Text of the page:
Bradford-on-Avon Station, Wiltshire. 1848. Designed in the style proposed by Isambard Kingdom Brunel, originally for the Wiltshire, Somerset and Weymouth Railway. The pleasant honey-coloured Bath stone ashlar is typical of the town and area; the roof is of Welsh slate. As the plaque near the front entrance to the station records, it is "a rare complete example" of this Tudor-Gothic type of station building. After the severe railway-share crash of 1849, it finally opened for the GWR (Great Western Railway) line in 1857, at first in broad gauge. Later, in 1874, it was converted to standard gauge.

Left to right: (a) The front entrance. (b) Plaque on the fa’ade. (c) The waiting room on the opposite side.

The station complex seen from the bridge gping into the town centre.

The listing text calls the two buildings together "a good 'Brunel-type' group." It is sad that the old signal box and goods-yard had to be sacrificed for the car park and a health centre. They were demolished in the 1960s, when such losses were particularly widespread.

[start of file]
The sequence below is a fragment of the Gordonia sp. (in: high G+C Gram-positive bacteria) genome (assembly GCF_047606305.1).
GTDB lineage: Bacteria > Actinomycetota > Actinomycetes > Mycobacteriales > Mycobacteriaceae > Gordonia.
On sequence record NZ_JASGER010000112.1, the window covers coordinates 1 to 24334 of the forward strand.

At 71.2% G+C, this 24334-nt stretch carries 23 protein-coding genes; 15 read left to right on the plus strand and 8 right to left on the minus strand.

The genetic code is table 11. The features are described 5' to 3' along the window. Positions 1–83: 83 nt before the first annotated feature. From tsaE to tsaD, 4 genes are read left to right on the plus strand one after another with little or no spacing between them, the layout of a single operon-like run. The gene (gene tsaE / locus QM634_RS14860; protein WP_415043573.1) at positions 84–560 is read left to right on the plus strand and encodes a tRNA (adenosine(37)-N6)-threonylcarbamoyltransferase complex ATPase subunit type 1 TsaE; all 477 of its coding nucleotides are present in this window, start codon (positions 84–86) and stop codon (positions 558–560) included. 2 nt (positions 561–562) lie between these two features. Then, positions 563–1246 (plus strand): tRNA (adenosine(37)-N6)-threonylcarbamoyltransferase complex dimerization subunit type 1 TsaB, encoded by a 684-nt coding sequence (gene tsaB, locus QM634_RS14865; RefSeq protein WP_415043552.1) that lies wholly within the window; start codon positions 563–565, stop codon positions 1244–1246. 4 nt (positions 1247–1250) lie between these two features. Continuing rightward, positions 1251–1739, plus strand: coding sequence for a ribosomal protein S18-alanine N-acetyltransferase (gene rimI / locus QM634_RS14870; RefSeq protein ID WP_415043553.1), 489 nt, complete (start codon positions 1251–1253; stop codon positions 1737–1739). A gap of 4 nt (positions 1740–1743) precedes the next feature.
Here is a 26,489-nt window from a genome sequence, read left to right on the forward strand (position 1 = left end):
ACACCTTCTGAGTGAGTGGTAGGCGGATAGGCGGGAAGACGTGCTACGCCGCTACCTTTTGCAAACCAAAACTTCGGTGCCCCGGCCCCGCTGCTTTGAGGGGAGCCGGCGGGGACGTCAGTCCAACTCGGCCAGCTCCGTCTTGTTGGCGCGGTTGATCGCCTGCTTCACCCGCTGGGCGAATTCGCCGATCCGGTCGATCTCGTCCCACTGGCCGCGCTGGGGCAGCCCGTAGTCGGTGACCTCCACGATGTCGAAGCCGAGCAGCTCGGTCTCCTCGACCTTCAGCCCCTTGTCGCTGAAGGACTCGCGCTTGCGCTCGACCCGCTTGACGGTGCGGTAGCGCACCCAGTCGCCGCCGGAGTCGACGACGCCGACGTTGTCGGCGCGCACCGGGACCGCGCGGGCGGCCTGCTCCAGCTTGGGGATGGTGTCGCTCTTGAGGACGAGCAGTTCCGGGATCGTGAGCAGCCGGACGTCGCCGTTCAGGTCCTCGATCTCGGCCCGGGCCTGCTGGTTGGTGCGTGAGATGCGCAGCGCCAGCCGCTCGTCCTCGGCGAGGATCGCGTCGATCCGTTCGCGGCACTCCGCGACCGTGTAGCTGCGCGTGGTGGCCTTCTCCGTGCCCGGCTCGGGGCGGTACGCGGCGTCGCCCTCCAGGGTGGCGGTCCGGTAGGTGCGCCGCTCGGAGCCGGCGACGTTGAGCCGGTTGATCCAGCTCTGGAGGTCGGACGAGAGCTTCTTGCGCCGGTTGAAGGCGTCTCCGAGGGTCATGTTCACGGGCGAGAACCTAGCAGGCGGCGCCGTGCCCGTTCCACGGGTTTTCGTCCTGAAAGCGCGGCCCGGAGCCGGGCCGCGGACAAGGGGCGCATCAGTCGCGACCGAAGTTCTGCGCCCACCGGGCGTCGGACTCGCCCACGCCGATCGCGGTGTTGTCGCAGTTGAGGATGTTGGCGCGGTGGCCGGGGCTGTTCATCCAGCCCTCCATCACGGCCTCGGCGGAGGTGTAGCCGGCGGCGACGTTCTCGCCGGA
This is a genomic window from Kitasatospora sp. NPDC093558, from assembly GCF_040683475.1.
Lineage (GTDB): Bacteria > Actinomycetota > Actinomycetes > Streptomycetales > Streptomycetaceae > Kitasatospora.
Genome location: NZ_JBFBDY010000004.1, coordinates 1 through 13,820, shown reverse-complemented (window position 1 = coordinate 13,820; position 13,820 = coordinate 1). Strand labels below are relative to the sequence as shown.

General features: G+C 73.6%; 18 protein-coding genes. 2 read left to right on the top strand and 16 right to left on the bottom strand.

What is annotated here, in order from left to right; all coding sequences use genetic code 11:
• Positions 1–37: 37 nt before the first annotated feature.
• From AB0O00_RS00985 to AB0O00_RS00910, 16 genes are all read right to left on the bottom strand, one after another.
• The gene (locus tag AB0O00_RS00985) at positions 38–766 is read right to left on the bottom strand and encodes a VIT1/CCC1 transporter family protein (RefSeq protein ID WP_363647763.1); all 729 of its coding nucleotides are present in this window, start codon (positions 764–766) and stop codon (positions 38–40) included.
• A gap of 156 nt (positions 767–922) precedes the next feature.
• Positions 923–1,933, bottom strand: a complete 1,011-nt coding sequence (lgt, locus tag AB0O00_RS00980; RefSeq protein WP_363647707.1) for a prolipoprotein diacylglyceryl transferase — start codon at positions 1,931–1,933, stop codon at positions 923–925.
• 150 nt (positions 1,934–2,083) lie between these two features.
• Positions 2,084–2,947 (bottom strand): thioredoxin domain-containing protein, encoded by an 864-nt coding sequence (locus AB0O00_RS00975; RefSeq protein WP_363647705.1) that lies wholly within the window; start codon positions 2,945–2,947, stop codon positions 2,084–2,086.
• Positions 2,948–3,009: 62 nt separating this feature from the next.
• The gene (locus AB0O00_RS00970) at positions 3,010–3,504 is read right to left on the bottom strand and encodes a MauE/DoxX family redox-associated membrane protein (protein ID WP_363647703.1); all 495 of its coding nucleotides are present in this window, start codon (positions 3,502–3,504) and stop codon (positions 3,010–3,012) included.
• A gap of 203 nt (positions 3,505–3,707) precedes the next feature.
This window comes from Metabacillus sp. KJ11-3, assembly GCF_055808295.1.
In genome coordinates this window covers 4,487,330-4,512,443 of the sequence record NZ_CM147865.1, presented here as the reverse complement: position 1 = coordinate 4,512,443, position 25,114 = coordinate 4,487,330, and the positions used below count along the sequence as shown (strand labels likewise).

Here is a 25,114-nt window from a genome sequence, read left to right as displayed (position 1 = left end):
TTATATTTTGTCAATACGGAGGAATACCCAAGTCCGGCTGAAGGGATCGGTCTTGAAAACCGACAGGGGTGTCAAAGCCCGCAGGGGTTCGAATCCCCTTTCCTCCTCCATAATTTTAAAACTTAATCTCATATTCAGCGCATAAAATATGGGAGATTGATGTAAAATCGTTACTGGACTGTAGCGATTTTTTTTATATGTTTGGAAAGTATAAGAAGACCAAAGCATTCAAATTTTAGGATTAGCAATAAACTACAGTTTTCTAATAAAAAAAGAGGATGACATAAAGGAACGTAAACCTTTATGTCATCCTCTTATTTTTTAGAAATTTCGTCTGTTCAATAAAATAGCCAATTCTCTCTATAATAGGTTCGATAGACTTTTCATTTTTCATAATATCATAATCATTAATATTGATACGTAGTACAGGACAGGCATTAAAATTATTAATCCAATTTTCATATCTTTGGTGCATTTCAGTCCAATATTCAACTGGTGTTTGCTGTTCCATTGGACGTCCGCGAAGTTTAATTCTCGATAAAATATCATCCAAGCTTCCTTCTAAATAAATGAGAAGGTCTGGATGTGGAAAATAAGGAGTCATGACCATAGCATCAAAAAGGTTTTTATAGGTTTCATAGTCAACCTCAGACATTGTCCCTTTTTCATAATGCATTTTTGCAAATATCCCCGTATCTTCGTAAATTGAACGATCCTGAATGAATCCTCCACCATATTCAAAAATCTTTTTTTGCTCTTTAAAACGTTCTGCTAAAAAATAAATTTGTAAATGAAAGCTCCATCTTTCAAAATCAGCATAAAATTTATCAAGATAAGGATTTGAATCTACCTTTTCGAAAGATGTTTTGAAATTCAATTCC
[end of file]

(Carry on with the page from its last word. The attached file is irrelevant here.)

Left: One of the cast iron brackets holding up station canopy. Right: The Great Western Railway logo on a bench-end on the platform.

Photographs, caption, and commentary by Jacqueline Banerjee. You may use these images without prior permission for any scholarly or educational purpose as long as you (1) credit the photographer and (2) link your document to this URL.


Bradford-on-Avon Railway Station." Bradford on Avon Museum. Web. 25 August 2018.

North Platform Building, Railway Station." British Listed Buildings.Web. 25 August 2018.

Created 25 August 2018